32 years old Lulu Jemimah, an Oxford student, decided to marry herself after being pressurized by her family to settle down with a man. She married herself out of frustration and to make her parents stop harassing her to get married.
Jemimah said her wedding cost her just £2 for her taxi to the venue, and she got other things free of charge from friends.
‘I have a strong passion in life and I am committed to achieving my goals at becoming an academic.
‘But all my family wanted to ask me was when I planned to get married – which is very important back in Uganda – followed by when I would be having children and starting a family.
‘My father wrote my wedding speech when I turned 16. Every birthday my mother prayed for me and in recent years this has included a plea for a good husband.
‘But I just didn’t want to think about walking up the aisle. It’s not the thing which keeps me up at night.’
The new bride, through the help of some of her friends celebrated her birthday and her ‘self’ wedding at the same time.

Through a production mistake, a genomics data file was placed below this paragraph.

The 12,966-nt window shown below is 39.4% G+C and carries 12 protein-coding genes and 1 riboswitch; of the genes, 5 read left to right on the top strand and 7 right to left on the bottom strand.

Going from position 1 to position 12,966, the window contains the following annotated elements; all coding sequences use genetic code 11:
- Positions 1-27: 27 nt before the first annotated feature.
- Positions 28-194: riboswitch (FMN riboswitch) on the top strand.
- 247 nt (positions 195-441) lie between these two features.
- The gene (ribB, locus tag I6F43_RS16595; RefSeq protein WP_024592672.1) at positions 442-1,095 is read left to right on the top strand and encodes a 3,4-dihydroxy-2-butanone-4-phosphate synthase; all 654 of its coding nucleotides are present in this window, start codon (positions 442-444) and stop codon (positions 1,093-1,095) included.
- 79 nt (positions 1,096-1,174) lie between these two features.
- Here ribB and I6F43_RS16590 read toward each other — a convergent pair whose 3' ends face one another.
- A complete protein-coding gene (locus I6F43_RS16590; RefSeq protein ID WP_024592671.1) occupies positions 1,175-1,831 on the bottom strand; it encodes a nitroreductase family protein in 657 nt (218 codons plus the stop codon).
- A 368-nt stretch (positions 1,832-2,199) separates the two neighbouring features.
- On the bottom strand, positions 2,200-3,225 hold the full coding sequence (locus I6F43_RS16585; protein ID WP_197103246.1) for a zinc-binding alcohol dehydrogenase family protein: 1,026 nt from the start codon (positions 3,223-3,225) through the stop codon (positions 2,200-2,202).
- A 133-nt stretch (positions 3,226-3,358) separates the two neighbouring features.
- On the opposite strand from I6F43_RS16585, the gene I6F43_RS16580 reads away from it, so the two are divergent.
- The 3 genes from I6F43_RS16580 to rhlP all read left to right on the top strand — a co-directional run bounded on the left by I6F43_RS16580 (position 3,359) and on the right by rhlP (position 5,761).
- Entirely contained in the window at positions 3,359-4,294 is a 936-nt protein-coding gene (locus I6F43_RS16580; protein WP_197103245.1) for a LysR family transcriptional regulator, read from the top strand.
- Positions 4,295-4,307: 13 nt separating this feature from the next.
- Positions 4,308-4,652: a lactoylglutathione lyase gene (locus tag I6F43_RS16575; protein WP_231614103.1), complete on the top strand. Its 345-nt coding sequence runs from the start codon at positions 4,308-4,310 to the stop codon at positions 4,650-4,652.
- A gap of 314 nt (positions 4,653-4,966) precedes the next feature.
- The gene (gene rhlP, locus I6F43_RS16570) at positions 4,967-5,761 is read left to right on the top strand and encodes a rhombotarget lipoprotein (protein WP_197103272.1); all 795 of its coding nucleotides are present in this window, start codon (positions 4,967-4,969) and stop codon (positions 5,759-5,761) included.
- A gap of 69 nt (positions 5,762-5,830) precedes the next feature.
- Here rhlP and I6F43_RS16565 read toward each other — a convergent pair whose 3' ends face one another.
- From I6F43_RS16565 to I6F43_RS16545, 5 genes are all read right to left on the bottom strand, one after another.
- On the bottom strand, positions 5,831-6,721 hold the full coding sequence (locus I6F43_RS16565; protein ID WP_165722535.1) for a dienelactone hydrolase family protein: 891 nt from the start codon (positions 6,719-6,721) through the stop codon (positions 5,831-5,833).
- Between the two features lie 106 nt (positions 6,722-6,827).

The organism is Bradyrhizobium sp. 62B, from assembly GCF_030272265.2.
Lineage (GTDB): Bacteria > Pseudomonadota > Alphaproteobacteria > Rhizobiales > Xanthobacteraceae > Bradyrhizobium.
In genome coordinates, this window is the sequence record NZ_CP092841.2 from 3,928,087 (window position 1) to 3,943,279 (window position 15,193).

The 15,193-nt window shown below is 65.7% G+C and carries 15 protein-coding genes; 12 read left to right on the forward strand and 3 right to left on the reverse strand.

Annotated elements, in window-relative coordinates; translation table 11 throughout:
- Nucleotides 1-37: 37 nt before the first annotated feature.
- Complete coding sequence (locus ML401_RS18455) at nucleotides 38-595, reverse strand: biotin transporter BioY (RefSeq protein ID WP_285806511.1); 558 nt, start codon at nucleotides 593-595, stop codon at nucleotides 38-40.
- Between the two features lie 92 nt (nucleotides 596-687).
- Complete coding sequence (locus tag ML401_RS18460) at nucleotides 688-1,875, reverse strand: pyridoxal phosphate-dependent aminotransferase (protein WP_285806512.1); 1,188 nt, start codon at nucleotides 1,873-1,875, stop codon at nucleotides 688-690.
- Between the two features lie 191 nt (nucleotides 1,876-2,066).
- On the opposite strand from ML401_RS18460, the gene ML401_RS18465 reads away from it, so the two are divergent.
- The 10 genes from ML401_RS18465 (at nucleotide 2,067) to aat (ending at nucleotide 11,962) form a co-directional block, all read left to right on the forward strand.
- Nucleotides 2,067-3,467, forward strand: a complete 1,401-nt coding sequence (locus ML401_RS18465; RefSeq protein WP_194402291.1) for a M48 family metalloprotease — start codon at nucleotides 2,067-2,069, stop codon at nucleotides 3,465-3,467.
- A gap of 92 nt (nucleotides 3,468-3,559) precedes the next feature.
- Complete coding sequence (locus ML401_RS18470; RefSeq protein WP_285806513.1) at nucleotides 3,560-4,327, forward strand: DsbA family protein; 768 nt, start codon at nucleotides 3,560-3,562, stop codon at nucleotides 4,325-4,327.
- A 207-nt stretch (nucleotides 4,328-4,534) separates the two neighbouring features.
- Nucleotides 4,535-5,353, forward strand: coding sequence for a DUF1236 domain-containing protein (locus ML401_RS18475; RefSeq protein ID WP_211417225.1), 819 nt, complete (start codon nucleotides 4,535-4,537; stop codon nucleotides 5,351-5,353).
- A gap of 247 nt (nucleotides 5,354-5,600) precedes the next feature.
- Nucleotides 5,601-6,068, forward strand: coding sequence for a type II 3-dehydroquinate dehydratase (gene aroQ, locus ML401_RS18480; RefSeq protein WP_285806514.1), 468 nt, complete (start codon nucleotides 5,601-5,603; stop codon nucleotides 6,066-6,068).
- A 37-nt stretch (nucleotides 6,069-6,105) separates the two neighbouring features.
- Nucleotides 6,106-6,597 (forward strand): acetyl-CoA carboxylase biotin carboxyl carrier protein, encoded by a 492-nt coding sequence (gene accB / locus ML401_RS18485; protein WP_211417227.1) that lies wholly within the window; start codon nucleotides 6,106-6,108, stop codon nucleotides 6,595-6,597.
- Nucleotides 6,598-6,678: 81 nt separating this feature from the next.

‘One of my closest friends Karin reminded me that I had a lot to celebrate this year like getting into Oxford and I joked that I would show up in a wedding dress,’
‘We had been talking about this marriage pressure and she loved the idea so much that she offered to get me the wedding gown.
‘Then I decided, you know what weddings seem so important here – I will marry myself.’
A friend who works as a web designer made and printed her invites, and her friend paid to hire her dress, while her brother baked her cake.
‘It’s shocking the price of wedding gowns in Uganda but when I told them I was marrying myself they offered to find me their cheapest dress.
‘I then spent a few minutes talking to friends and awkwardly explaining that there was no groom – most of them knew by this point,’ she said.
‘I was extremely happy,’ she said. ‘So many friends showed up, as well as international and local journalists, film directors and feminist entrepreneurs.
‘Marriage is an expression of love and commitment, however for many people back home, it is still considered the only way to guarantee a woman’s financial security.’
Although, her parents were absent at her big day, as they were ‘a bit confused’ about her decision to get married to herself.
‘When we talked the next day she was a bit confused and slightly hurt, but explained that by even wearing a wedding dress it proved I was ready for marriage,’ she said.
‘My father still maintains that he doesn’t know what to say.’